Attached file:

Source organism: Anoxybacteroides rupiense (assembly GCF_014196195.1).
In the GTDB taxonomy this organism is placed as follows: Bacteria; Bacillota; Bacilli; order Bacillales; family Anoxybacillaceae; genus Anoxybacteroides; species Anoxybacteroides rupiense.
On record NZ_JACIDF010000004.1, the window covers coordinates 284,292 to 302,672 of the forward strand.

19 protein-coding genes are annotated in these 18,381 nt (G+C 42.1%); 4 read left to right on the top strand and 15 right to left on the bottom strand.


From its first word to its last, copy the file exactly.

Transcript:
Source organism: Anoxybacteroides rupiense (assembly GCF_014196195.1).
In the GTDB taxonomy this organism is placed as follows: Bacteria; Bacillota; Bacilli; order Bacillales; family Anoxybacillaceae; genus Anoxybacteroides; species Anoxybacteroides rupiense.
On record NZ_JACIDF010000004.1, the window covers coordinates 284,292 to 302,672 of the forward strand.

19 protein-coding genes are annotated in these 18,381 nt (G+C 42.1%); 4 read left to right on the top strand and 15 right to left on the bottom strand.